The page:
A 44-year-old female patient, with no significant personal or family history, was admitted for a clinical picture of roughly 1 year of abdominal colic-type pain located within the right lower quadrant that radiates towards left flank and vomiting, dyschezia, and constipation. In addition, he had non-quantified weight loss. In an outpatient evaluation for the identical symptomatology, a complete abdominal ultrasound was performed during which thickening of transverse colon close to left side was identified. In the physical examination, the abdomen is not distended, peristalsis is positive, bowel sounds are normally soft, depressible, mildly painful tenderness on general palpation without signs of peritoneal irritation, no palpable masses, or organomegaly were identified; management with intravenous fluids was initiated, blood biochemistry and colonoscopy were requested as paraclinical studies. Laboratory blood tests showed leukocytosis with 15 × 109/L WBCs (normal range is between 4 and 11 × 109/L), hemoglobin 11g/dL (normal range is between 11.9 and 15.1 g/dL), and platelet count 550 × 109/L (normal range is between 150 and 450 × 109/L). Renal and liver function tests were within normal values also testing for HIV antibody reported negative. Colonoscopy revealed a colocolic invagination, located within the colon [Figure 1]. In the histopathological study of the samples extracted in the colonoscopy and during the surgery, a submucosal polypoid lipoma with reactive lymph nodes was identified. It was concluded that it was a colonic lipoma. CT scan was not requested because the patient underwent colonoscopy. Then, emergency surgery was performed. Following perp and drape under general anesthesia, the patient underwent a laparotomy, the abdomen was incised in lower midline fashion, and when we entered the greater peritoneal sac, there was mild intraperitoneal free fluid that was transparent. Then, colon was explored from the rectum to the proximal and that we found multiple simple cysts adjacent to the left ovary therefore cystectomy was done. Then, an invagination because of a lipoma was found in the transverse colon somehow nearer to splenic flexure than hepatic flexure. Then, the left toldt line was made free from the abdominal wall also splenic flexure was made free and taken down. Gastro colic ligament was made free from transverse colon, mid colic vessels were skeletonized, and partial colectomy was done [Figure 2], then Colo colic anastomosis was done. The abdominal incision was sutured [Figure 3]. Patient had four postoperative days of hospital stay without any complication and then discharged.
|Figure 3: Invagination was found at the transverse colon nearer to splenic flexure than hepatic flexure|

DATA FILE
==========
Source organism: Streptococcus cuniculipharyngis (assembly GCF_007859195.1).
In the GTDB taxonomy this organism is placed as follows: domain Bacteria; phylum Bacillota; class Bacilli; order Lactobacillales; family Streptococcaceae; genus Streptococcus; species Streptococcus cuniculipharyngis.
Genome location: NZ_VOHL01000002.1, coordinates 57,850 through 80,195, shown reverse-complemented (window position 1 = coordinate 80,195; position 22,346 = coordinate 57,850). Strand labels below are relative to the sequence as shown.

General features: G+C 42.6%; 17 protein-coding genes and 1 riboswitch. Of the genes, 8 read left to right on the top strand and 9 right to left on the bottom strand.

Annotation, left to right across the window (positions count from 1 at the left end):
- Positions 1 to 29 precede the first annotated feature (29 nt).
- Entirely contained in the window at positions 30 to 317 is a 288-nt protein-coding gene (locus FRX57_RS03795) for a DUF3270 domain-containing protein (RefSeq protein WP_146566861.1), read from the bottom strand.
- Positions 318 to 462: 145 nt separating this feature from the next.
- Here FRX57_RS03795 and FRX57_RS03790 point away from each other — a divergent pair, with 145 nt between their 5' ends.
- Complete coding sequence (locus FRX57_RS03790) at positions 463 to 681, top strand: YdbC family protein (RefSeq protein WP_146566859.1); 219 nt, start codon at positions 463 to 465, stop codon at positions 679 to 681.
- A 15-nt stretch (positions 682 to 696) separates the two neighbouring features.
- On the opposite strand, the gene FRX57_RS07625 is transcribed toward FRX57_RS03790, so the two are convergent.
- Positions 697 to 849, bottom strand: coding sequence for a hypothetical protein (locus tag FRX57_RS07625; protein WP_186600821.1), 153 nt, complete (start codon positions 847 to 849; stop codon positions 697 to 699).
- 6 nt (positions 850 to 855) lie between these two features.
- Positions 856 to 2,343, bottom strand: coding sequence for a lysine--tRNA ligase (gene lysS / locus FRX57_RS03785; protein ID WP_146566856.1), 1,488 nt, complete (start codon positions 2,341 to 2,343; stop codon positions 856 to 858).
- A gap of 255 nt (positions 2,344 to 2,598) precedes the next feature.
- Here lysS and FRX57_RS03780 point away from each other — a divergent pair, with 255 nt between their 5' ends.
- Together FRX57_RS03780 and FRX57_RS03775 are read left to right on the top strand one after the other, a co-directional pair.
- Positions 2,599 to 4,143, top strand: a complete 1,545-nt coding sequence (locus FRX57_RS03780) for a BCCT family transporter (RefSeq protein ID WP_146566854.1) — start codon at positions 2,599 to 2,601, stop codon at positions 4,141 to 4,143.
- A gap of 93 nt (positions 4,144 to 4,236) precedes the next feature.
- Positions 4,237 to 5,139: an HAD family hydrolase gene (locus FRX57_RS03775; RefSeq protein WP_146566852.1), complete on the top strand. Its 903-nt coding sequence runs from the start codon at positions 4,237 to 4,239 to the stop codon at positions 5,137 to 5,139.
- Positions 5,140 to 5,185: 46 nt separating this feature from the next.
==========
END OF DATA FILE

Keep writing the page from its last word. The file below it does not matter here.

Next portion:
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| Discussion|| |
Lipoma within the ductis is rare, esophageal lipomas account for 0.4% of all benign duct neoplasms. Gastric lipomas are commonly in submucosa within the antrum and remarkably rare, represent <5% of lipomas of the gastrointestinal tract,, and it is more common in women between 40 and 70 years old. Colon lipomas are rare, benign, and are typically asymptomatic and diagnosed accidentally in surgery, colonoscopy, or autopsy. In some cases, they are often symptomatic and manifest with lower abdominal pain, bowel habits change, intussusceptions, hemorrhage, or perforation. Colon lipoma is generally located within the right colon: 19% within the cecum, 38% in the ascending colon, 22% within the transvers colon, 13% within the descending colon, and 8% into the sigmoid region. Intussusception is the telescoping of a proximal portion of the epithelial duct surrounded by the lumen of the nearby segment. This state is rare in adults and the diagnosis is typically made during laparotomy. Intussusception may arise at sites of benign or malignant lesions or are often with unknown etiology. Among the adult population, 90% of lesions are related to a pathology, with a benign or malignant tumor origin. Benign neoplasms are more frequent in small bowel intussusception, on the other hand, the incidence of malignant lesions is greater in colonic intussusception. Previous reports revealed around two thirds of adult Colo colic intussusceptions have a malignant etiology, other etiologies include polyps, anastomosis, adenomas, endometriosis, and interestingly lipomas, resection of the intestine including the lipoma, and therefore the invaginated segment of the colon can be the treatment in these cases., Preoperative diagnosis is important for planning in our case; the lesion was 55 × 3 × 3 mm in size and caused colocolic intussusception. Colonoscopy may be a useful gizmo to diagnose if there is colonic lipoma or cancer or other tumors by direct visualization of the lipoma., Invagination needs immediate intervention. Intussusception was present in our patient, and diagnosis of lipoma was established with pathology before the surgery.
Consent for publication
Written informed consent was obtained from the patient for publication of this case report and any accompanying images.
Declaration of patient consent
The authors certify that they have obtained all appropriate patient consent forms. In the form, the patient has given her consent for her images and other clinical information to be reported in the journal. The patient understands that her name and initials will not be published and due efforts will be made to conceal identity, but anonymity cannot be guaranteed.
Financial support and sponsorship
Conflicts of interest
There are no conflicts of interest.
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[Figure 1], [Figure 2], [Figure 3]